Illustration by Kurt Hoffman
Yesterday, prominent Modern Orthodox Rabbi Barry Freundel was arrested on charges of voyeurism. The police report obtained by the media indicates that he had used cameras to record women showering as they prepared to use the mikveh.
Freundel should, and will, have his say in court. These charges are serious, though, and there are implications to the fact that this allegedly took place in the mikveh, of all places.
The mikveh is sacred space. All of it, including the rooms in which women prepare to immerse. The act of preparation is, in fact, part of the ritual. And the profound, complex, and deeply personal feelings that can be part of mikveh immersion can manifest in the preparation room as well as in the water itself.
Picture a woman returning to the mikveh for the first time after a miscarriage. She’s swimming in grief, still, maybe. Judaism doesn’t traditionally have a formal ritual to mark the loss of a pregnancy — except the mikveh. Her first immersion after first a time of hope, and then one of what’s all too often an unnamed bereavement is her ritual to mark what’s happened inside her body and her heart, everything she’s feeling and everything that’s different now.
Now picture a woman coming back to the mikveh after her third miscarriage.
Now picture a woman coming to the mikveh once again, despite months or years of trying to conceive, and the ways in which that ritual space holds her frustrations, pain, questions, grief, anger, letting go, not letting go.
Now picture a woman coming back to the mikveh after the birth of a child. Perhaps it’s her first child, and she’s feeling unsteady and overwhelmed and grateful and not quite sure who she is yet, today, anymore. Perhaps it’s far from her first, and she’s exhausted and overwhelmed in a different way.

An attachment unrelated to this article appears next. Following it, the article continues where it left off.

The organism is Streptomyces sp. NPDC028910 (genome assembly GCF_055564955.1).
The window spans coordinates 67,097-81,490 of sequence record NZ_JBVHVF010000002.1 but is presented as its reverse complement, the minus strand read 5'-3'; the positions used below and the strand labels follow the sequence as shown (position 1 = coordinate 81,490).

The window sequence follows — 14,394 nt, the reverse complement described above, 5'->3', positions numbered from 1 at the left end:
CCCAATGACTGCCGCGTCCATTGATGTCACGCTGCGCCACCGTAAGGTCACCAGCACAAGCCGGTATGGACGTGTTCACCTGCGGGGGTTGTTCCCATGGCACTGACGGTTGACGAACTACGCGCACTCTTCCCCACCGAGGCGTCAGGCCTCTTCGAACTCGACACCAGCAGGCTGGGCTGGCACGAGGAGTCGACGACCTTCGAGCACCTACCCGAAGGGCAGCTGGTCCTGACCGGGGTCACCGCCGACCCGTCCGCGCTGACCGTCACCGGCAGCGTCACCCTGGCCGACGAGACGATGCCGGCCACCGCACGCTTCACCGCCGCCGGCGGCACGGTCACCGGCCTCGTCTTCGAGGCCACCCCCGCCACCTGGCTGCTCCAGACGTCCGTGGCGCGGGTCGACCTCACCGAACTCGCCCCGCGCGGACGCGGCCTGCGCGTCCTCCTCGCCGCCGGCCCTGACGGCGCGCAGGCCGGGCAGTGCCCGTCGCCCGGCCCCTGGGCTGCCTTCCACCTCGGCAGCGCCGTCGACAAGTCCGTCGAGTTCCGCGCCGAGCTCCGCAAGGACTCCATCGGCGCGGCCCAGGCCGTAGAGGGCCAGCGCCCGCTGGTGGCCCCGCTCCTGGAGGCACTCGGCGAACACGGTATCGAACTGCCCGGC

Picture a woman coming to the mikveh to immerse before resuming sexual relations with a man who is abusive to her.
Picture a woman who is coming to the mikveh to immerse before resuming sexual relations with someone she loves.
Picture someone coming to the mikveh to immerse as part of her conversion, full of trembling and joy at her own spiritual rebirth.
Picture someone going to the mikveh because they are in need of deep renewal with the divine. During a depression. In the midst of a time of real loneliness. After a sexual assault. To mark the end of chemotherapy.
I don’t know what percent of the water in the mikveh is actually made up of women’s tears, but I suspect it’s a lot. The mikveh is meant to hold vulnerability. The fact that one is naked when immersing is not just a literal fact — the symbolism of it penetrates every single pore, every inch of the self that goes under the living waters. It is, for a lot of women, a unique place for a certain kind of stopping, a certain kind of reflection, a certain kind of engaging with the present moment and with God. Not everyone has the same experience, obviously, but the ritual of mikveh opens up a space that can be exquisitely intimate and deeply personal.
I feel physically ill at the idea that anyone, let alone a rabbi, might have turned all of those women, during a time of intense solitude and feeling, non-consensually into objects for his own sexual gratification.
But this is the thing with objectification, isn’t it? No matter where a woman is — in the bathroom, walking down the street, dancing in a club, preparing for ritual immersion — she’s full of her own subjecthood, having her own experiences, and does not ask to be torn, through the eyes of the viewer, into a thousand tiny pieces, her complexity and humanity torn away. The move from objectification into non-consensual electronic voyeurism is in a lot of ways a big move, but in others, it’s not so big — if a woman has already ceased to be a person, then maybe it’s not such a leap of logic to help yourself to access to her body in some way.
Stealing access to someone’s body without their consent is a horrific violation in any context. The intimacy of feeling that sometimes takes place in and around the mikveh is a reminder of what we carry with us all the time. And it’s a reminder of what is, far too often, taken from women in our culture on a regular basis.
We should be shocked and disgusted by the fact that this crime may have taken place, and we should feel that our sense of the holy has been trampled on. This was no ordinary violation, in a lot of ways.
But in other ways, it’s just a starker version of a story that takes place all the time, just not in Jewish ritual space.
Perhaps this incident can wake us up to that painful truth as well.